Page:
But judging by the country’s previous experience taxing dividends, that may not be how things play out.
“Historically, big changes in taxes just have no effect on dividend stocks,” says James Morrow, a fund manager at Fidelity Investments. “And our view is that you should lean on history.”
Recent studies have examined how companies in the Standard & Poor’s 500 index have fared over the past half-century when taxes on dividends change. They found dividend-paying stocks performing in seemingly unpredictable ways.
Between 1990 and 1993, for example, when dividend taxes climbed to a maximum of 39.6 percent from a maximum of 28 percent, dividend-paying stocks outperformed the broader market.
“The ‘fiscal cliff’ will be a big deal for the stock market if it’s not avoided,” says Russ Koesterich, global chief investment strategist for BlackRock’s iShares group. “But it’s probably not such a big deal for many dividend-yielding stocks.”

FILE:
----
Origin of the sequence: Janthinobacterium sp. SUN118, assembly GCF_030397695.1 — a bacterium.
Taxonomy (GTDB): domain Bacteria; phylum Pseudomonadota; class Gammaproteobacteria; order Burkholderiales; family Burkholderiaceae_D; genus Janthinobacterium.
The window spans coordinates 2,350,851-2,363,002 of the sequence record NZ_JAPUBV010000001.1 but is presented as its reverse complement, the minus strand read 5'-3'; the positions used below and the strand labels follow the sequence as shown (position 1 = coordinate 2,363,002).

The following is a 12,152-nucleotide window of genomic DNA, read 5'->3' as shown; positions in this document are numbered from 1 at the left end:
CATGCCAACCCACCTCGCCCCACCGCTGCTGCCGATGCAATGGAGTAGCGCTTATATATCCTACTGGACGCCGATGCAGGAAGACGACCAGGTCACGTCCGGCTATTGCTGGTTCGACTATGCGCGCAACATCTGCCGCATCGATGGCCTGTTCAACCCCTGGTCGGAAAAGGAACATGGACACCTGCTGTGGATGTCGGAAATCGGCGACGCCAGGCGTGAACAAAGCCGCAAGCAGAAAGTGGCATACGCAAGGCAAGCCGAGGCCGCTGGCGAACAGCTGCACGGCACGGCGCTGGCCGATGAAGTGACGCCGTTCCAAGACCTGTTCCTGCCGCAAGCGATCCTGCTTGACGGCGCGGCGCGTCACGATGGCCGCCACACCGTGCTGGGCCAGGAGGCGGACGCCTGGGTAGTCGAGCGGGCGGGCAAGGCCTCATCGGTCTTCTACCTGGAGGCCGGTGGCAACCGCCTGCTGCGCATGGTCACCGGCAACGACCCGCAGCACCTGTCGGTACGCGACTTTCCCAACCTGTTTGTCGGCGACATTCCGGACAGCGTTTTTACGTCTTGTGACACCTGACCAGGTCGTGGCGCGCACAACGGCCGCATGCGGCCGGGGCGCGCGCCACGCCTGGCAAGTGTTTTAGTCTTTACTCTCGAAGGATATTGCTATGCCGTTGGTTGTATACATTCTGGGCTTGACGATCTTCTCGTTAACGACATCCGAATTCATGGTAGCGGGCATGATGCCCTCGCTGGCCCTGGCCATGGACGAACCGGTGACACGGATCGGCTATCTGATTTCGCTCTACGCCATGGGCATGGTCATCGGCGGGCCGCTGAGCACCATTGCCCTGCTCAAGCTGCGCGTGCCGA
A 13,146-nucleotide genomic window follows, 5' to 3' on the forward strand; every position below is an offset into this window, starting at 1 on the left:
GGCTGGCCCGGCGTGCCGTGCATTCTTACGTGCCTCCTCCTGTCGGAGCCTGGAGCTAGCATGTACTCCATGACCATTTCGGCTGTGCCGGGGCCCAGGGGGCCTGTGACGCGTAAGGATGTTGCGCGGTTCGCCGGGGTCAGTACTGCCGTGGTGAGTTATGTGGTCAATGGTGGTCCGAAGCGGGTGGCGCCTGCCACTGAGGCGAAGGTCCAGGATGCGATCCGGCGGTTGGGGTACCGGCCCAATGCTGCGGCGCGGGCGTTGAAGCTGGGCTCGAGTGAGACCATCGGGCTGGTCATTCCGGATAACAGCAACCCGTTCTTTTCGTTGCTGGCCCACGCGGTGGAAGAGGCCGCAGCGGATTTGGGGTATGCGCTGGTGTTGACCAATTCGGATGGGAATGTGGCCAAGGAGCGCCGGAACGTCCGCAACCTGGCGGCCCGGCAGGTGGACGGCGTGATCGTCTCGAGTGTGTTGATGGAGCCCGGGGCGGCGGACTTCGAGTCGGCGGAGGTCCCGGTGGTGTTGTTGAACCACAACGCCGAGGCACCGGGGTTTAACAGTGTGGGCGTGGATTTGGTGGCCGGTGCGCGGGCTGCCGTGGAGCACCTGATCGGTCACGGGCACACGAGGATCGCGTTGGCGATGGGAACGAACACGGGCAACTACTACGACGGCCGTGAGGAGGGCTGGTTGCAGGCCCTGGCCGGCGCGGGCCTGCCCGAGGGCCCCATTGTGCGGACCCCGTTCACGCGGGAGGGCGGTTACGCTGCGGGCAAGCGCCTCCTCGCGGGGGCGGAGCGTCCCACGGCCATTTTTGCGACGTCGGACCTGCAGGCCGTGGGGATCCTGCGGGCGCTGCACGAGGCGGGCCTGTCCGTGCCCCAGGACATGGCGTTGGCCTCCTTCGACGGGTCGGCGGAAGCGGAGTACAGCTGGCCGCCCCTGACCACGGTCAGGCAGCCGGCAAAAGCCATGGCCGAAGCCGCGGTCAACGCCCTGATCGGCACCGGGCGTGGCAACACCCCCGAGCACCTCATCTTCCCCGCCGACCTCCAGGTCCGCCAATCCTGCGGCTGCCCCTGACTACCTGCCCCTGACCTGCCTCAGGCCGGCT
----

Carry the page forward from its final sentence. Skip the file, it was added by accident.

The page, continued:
Tax increases and government spending cuts known collectively as the “fiscal cliff” are set to take effect Jan. 1 unless Congress and President Barack Obama reach a deal first.
Obama wants to keep the tax cuts in place, including the 15 percent dividend rate, for people making less than $200,000. Republicans want to keep the tax cuts for everyone, including the 15 percent dividend rate, but have not taken a hard line on the dividend rate publicly.
Dividend payments were taxed like everyday income, meaning taxed by increasing brackets, until 2003, when Congress passed sweeping tax cuts backed by President George W. Bush.
The 2003 cuts reduced the tax on most dividends to 15 percent.
If Obama and Congress can’t make a deal, and perhaps even if they can, dividends will be taxed like everyday income again. And the top marginal income tax rate will climb back to 39.6 percent from 35 percent, where it has stood since 2003.